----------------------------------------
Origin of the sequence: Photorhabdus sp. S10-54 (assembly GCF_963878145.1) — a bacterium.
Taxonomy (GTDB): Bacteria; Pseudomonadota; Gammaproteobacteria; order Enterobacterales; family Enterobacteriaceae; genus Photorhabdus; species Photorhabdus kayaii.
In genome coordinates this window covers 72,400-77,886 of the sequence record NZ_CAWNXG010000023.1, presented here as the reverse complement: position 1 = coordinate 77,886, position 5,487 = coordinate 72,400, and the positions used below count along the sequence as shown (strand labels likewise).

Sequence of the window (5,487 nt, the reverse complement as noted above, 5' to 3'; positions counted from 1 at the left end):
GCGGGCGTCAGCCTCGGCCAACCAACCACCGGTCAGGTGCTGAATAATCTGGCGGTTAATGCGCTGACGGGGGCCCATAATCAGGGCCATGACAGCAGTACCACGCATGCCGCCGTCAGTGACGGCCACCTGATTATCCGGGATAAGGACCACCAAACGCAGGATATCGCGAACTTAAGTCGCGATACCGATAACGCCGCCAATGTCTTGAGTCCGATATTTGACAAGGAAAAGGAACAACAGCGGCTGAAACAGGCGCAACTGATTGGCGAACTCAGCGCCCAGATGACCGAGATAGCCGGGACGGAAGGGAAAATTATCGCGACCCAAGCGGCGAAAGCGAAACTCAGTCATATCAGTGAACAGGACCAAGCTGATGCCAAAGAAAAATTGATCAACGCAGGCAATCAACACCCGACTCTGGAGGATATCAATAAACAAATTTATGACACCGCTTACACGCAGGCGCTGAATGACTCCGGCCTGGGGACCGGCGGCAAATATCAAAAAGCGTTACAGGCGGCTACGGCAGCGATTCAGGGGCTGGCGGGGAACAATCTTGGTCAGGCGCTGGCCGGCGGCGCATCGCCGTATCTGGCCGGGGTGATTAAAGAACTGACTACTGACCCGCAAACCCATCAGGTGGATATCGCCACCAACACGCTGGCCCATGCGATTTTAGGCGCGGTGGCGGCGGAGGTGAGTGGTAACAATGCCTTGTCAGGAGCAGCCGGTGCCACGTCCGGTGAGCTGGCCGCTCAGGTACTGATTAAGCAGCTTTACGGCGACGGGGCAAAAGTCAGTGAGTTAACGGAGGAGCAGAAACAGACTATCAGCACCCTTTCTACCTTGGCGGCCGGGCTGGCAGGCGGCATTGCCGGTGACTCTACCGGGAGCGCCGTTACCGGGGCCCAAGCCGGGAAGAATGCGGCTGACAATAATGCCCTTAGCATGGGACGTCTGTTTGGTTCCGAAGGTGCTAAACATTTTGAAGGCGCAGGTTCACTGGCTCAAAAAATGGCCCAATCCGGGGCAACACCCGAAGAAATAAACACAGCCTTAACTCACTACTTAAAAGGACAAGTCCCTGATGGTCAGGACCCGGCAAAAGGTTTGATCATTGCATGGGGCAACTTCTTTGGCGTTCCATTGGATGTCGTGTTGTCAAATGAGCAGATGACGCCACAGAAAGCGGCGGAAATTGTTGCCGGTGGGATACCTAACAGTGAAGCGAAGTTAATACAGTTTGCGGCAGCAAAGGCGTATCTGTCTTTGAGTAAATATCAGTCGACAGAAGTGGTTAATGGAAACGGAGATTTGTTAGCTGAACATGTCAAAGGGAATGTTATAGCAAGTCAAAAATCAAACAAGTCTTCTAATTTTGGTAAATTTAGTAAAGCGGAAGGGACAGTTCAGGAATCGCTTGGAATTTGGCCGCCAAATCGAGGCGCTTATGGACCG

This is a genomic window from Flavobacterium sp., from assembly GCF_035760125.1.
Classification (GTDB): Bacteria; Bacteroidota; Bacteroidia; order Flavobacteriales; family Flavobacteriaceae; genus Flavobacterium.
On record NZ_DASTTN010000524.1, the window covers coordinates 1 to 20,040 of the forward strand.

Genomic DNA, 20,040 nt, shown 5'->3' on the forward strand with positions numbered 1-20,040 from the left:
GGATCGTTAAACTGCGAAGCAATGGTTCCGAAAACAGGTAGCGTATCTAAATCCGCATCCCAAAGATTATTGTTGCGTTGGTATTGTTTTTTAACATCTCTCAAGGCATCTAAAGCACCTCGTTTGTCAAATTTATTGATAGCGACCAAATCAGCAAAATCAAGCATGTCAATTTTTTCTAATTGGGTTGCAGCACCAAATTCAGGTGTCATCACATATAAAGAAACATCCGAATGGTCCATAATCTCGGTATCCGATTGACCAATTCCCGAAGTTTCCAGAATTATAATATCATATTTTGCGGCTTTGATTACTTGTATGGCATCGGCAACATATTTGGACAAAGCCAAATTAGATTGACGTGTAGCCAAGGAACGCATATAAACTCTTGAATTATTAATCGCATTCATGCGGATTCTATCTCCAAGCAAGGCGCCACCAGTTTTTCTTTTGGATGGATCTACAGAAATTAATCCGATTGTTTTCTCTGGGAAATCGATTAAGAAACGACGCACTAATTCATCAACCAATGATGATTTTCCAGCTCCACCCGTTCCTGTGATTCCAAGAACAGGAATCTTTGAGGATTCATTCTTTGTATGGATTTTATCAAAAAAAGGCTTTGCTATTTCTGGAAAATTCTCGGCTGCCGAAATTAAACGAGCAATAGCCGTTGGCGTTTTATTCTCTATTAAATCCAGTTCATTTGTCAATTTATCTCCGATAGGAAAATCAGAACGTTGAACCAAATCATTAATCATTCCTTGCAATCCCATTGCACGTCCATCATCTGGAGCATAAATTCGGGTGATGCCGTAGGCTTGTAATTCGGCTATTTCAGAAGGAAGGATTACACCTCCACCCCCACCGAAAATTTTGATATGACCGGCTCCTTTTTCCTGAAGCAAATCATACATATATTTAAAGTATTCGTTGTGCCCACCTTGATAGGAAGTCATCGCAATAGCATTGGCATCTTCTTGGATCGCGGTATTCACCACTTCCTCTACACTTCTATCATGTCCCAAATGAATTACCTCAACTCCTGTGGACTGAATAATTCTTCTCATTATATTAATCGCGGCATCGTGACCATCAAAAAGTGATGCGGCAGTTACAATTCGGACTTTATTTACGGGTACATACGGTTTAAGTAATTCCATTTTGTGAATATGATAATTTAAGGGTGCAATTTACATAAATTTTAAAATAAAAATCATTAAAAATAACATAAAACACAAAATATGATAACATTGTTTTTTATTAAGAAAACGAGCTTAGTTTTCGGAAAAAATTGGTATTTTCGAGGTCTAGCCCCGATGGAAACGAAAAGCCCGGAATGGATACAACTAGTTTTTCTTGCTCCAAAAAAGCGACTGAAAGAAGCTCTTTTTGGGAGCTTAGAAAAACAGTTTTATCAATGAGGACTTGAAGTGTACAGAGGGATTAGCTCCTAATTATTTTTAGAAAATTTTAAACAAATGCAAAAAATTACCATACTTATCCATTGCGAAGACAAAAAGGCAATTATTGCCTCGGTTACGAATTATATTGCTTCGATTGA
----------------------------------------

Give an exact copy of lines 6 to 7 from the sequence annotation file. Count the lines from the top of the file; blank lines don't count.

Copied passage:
This is a genomic window from Flavobacterium sp., from assembly GCF_035760125.1.
Classification (GTDB): Bacteria; Bacteroidota; Bacteroidia; order Flavobacteriales; family Flavobacteriaceae; genus Flavobacterium.